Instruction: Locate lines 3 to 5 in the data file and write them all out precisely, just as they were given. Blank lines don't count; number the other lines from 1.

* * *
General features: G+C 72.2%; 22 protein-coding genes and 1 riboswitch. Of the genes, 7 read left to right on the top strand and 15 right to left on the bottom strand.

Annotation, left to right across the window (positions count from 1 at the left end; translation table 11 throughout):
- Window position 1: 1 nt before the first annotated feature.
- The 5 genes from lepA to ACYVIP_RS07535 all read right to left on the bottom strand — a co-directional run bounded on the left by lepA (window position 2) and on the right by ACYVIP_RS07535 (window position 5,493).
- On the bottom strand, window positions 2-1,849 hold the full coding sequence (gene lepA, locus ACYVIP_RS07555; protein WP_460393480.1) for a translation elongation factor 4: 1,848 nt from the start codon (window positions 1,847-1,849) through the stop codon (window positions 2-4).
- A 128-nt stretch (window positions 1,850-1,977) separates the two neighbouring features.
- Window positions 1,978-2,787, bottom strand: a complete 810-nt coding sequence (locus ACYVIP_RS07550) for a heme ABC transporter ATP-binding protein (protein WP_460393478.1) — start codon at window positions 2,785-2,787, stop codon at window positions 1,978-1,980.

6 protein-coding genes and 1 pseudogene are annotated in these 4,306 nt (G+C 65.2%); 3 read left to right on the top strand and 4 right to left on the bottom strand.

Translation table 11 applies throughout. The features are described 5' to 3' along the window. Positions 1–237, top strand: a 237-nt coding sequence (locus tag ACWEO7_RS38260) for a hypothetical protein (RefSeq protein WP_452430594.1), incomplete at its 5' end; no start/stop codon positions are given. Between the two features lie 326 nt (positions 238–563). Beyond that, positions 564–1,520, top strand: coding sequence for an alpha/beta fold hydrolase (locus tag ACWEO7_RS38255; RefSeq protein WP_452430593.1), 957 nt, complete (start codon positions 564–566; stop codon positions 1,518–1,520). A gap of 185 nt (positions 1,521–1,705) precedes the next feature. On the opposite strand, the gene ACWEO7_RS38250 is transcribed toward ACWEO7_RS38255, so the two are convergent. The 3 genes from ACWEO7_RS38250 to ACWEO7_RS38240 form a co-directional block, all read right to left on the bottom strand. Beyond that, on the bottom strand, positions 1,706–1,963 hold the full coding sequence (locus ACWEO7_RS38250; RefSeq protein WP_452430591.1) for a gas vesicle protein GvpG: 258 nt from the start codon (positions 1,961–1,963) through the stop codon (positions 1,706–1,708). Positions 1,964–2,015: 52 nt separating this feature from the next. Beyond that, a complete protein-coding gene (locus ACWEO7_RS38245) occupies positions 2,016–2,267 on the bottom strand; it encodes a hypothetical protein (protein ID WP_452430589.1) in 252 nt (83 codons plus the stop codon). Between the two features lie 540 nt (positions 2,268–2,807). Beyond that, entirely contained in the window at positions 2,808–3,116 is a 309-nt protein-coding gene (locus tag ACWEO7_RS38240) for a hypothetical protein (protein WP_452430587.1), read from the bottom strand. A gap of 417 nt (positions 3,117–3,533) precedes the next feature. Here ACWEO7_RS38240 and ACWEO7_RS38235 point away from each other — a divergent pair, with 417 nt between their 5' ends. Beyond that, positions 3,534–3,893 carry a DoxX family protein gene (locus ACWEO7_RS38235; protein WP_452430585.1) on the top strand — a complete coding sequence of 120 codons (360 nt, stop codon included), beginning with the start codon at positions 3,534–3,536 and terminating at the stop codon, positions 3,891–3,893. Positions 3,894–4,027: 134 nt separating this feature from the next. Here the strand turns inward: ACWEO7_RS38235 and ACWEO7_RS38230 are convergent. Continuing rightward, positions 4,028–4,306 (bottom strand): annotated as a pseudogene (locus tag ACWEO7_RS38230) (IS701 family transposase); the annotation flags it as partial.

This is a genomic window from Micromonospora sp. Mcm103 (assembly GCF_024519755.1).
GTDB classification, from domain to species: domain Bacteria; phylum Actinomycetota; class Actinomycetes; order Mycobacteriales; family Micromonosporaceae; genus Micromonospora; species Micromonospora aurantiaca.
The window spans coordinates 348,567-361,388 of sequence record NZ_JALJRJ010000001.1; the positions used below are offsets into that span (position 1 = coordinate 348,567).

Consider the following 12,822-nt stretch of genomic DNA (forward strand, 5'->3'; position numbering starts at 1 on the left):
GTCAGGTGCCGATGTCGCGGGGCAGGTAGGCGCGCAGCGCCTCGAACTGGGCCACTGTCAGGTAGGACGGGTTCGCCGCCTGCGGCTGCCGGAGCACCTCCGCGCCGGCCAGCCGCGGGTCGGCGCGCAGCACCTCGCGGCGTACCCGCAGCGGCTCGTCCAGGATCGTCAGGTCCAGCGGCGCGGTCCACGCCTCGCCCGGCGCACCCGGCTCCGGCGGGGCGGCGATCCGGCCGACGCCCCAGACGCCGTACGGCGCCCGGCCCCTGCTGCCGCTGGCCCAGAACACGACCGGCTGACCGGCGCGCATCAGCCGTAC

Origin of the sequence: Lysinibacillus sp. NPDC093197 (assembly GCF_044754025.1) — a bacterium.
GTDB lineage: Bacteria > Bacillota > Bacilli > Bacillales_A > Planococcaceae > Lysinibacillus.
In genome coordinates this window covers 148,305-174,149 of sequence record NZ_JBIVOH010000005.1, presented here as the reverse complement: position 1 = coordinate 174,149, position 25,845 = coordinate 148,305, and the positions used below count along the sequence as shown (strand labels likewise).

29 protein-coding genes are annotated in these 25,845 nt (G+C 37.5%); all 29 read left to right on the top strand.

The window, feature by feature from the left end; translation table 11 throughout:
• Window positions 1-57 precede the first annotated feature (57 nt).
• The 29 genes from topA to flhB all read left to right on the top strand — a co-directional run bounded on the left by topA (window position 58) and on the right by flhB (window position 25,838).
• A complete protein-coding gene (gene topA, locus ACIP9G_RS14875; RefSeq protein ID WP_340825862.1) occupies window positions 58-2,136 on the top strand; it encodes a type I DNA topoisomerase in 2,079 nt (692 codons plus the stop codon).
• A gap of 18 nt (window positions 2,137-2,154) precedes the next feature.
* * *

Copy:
- Window position 1: 1 nt before the first annotated feature.
- The 5 genes from lepA to ACYVIP_RS07535 all read right to left on the bottom strand — a co-directional run bounded on the left by lepA (window position 2) and on the right by ACYVIP_RS07535 (window position 5,493).
- On the bottom strand, window positions 2-1,849 hold the full coding sequence (gene lepA, locus ACYVIP_RS07555; protein WP_460393480.1) for a translation elongation factor 4: 1,848 nt from the start codon (window positions 1,847-1,849) through the stop codon (window positions 2-4).